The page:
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Sarah Kendzior is a St. Louis-based commentator who writes about politics, the economy and media
Sarah Kendzior is a St. Louis-based commentator who writes about politics, the economy and media

Sarah Kendzior

America: Diverse in our death toll, united in fear Add to ...

Sarah Kendzior is a St. Louis-based commentator who writes about politics, the economy and media.

On June 3, President Barack Obama complained at a PBS NewsHour forum about the difficulty of passing gun-control legislation.

“We’ve got people we know have been on ISIL websites living here in the United States – U.S. citizens,” he said in exasperation. “We’re allowed to put them on the no-fly list when it comes to airlines, but because of the National Rifle Association, I cannot prohibit them from buying a gun.”

John Ibbitson on the bloody backlash minority groups suffer as they gain more rights (The Globe and Mail)

On Sunday, Omar Mateen, a U.S. citizen known by the FBI to be an Islamic State sympathizer, used an AR-15 rifle to murder 49 people at Pulse, a gay nightclub in Orlando, Fla. That day, Mr. Obama gave a speech proclaiming the shooting “an act of terror and an act of hate.”

He looked exhausted. He should be. He has given this speech 15 times.

Over Mr. Obama’s eight years in office, the United States has grown more diverse, with a rapidly changing population that includes a large influx of Latino and Asian immigrants. It has also become a more tolerant nation – in legal terms, at least – for LGBT Americans. Gay marriage is permitted. Transgender rights, rarely discussed in public a decade ago, have become a popular cause.

But resistance to these changes has increased political fractiousness and bigotry, leading to a country polarized about issues such as where people can go to the bathroom or a presidential candidate backed by the Ku Klux Klan. Extremism has become mainstream, with election campaigns exposing and exacerbating racial divides. There is little that seems to hold Americans together – until a mass shooting tears us apart.

We know the script: the breaking news of the first shots, the rise of the body count, the revelation of the shooter’s identity, the grief and rage, the thoughts and prayers, the knowledge that nothing will change. That the script is known only makes it more painful, with every tragedy reviving past anguish and warning of future loss. American geography is carved in pain. Small towns have become shorthand for shootings – Newtown, Conn.; Littleton, Colo. No region is safe or spared.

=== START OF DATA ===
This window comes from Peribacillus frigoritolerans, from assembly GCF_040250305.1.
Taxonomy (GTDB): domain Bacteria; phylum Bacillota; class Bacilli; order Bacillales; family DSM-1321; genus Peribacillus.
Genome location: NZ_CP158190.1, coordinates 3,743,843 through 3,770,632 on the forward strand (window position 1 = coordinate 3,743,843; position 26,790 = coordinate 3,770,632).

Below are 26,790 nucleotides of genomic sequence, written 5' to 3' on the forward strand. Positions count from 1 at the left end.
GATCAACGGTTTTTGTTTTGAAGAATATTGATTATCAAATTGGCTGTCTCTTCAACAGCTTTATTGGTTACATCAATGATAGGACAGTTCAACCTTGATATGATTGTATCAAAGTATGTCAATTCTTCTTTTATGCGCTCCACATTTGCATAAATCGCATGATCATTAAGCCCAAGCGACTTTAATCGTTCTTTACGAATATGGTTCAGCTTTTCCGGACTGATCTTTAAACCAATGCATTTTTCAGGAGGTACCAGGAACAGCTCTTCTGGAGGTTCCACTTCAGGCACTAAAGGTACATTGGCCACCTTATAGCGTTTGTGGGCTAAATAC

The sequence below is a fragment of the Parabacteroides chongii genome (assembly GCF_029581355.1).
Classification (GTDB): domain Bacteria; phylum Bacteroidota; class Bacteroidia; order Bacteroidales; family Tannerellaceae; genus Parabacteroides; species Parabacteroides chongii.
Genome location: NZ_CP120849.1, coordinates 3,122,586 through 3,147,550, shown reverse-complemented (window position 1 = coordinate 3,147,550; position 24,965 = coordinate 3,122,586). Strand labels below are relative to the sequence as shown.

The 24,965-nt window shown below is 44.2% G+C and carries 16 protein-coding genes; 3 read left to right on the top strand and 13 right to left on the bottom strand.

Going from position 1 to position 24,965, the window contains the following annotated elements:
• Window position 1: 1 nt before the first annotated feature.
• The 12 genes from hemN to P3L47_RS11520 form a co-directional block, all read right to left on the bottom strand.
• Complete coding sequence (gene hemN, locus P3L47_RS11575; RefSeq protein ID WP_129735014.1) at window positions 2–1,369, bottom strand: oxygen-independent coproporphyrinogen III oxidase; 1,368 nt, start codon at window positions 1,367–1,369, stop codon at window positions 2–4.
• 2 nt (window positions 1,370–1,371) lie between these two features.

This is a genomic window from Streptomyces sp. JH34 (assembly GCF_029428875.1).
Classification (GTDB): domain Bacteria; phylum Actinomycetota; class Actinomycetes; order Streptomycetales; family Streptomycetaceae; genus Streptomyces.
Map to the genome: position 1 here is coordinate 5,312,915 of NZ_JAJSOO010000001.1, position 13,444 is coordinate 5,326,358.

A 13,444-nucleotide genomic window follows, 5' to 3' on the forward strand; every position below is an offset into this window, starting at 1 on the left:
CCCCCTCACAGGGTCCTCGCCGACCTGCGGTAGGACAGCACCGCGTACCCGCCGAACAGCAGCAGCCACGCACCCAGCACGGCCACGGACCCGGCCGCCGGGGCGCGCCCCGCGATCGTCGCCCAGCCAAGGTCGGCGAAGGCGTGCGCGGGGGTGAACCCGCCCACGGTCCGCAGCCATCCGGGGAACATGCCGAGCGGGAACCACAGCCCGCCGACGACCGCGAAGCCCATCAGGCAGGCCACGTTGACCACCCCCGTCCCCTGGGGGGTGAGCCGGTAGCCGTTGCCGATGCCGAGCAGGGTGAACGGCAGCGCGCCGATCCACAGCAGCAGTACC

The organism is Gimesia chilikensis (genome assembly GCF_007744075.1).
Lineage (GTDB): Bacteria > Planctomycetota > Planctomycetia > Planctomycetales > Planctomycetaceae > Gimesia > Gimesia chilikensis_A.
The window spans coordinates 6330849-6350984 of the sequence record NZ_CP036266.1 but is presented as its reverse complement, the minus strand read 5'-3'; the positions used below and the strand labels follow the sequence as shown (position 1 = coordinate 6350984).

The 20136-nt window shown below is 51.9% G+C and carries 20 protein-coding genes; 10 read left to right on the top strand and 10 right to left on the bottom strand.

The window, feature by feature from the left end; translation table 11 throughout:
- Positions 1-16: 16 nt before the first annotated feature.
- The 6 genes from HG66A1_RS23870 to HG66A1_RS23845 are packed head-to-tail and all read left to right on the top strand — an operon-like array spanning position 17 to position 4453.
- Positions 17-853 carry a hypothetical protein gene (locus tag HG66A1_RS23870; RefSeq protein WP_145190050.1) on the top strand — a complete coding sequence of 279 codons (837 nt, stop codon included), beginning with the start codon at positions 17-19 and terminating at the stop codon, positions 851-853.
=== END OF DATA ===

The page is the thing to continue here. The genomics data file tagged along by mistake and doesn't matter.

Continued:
No population is safe either – not the Sikhs murdered in their temple in Wisconsin in 2012, nor the black churchgoers gathered in South Carolina in 2015, nor the moviegoers in Colorado in 2012, nor the college students in Oregon in 2015 and California in 2014, not the office workers in California in 2015, nor even the elementary school children in Connecticut in 2012.

America is a diverse nation, politicians announce proudly. Yes, diverse in our death toll – and united in our frustration and fear.

Gun culture is debated most after mass carnage. But it permeates our everyday routine, especially for those of us who live in the most violent states. My state, Missouri, leads the country in shootings by toddlers. The streets of my city, St. Louis, are lined with teddy bears tied to trees – makeshift memorials for shooting victims. “Rolling gun battle” is St. Louis vernacular for people shooting at each other from cars on a highway. One candidate for governor, Eric Greitens, fired an assault rifle into an empty field in a TV ad to appeal to voters. This is normal life.

Every now and then, as in Orlando, a tragedy shocks us out of our day-to-day complacency into a national conversation.

In a heated political environment, the lines between protection and persecution blur. The shooters, almost always young men, say they feel persecuted – because of women, because of non-white Americans, because of gays. Little is known about Omar Mateen’s beliefs other than the fact he was repulsed recently at the sight of two men kissing. He allegedly was a member of the Islamic State, but he did his crime the American way: with a gun, indiscriminately, targeting a marginalized group of people in a public space – in this case, a predominantly Latino LGBT community.

That shooters often target marginalized groups echoes the bigoted rhetoric of the election. The Orlando shooting presents politicians such as Donald Trump with a conundrum: The shooter is Muslim, the victims Latinos at a gay club – how to demonize for the greatest gain? This is what our right-wing politicians are pondering as Americans weep and wait for the next attack.

Our President hangs his head while other politicians exploit our pain. Briefly, our diverse nation unites – as targets and as pawns.

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Obama: ‘This was an act of terror’ (The Globe and Mail)

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